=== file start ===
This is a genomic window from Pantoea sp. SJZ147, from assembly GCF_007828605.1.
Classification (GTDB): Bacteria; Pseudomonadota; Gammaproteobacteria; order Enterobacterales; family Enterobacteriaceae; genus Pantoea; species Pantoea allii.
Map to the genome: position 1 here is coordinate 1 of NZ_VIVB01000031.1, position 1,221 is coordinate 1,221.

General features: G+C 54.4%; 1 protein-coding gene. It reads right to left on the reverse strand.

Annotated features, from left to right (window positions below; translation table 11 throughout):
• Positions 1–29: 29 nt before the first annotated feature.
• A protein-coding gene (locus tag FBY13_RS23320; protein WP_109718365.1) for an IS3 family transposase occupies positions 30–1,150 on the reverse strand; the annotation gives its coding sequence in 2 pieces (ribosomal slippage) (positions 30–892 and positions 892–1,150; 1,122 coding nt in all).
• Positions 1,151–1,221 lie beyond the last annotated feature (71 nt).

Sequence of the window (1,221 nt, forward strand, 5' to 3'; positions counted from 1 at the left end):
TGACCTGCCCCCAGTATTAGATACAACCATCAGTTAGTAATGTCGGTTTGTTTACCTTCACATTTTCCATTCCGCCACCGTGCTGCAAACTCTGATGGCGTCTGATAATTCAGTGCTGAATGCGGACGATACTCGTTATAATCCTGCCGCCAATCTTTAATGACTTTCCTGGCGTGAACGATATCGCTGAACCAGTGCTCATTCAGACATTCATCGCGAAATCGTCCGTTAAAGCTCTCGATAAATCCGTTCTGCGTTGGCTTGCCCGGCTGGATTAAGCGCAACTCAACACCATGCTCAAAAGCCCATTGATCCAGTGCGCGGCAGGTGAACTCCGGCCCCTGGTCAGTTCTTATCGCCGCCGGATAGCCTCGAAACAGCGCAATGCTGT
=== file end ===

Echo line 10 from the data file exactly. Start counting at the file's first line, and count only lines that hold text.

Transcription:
TGACCTGCCCCCAGTATTAGATACAACCATCAGTTAGTAATGTCGGTTTGTTTACCTTCACATTTTCCATTCCGCCACCGTGCTGCAAACTCTGATGGCGTCTGATAATTCAGTGCTGAATGCGGACGATACTCGTTATAATCCTGCCGCCAATCTTTAATGACTTTCCTGGCGTGAACGATATCGCTGAACCAGTGCTCATTCAGACATTCATCGCGAAATCGTCCGTTAAAGCTCTCGATAAATCCGTTCTGCGTTGGCTTGCCCGGCTGGATTAAGCGCAACTCAACACCATGCTCAAAAGCCCATTGATCCAGTGCGCGGCAGGTGAACTCCGGCCCCTGGTCAGTTCTTATCGCCGCCGGATAGCCTCGAAACAGCGCAATGCTGT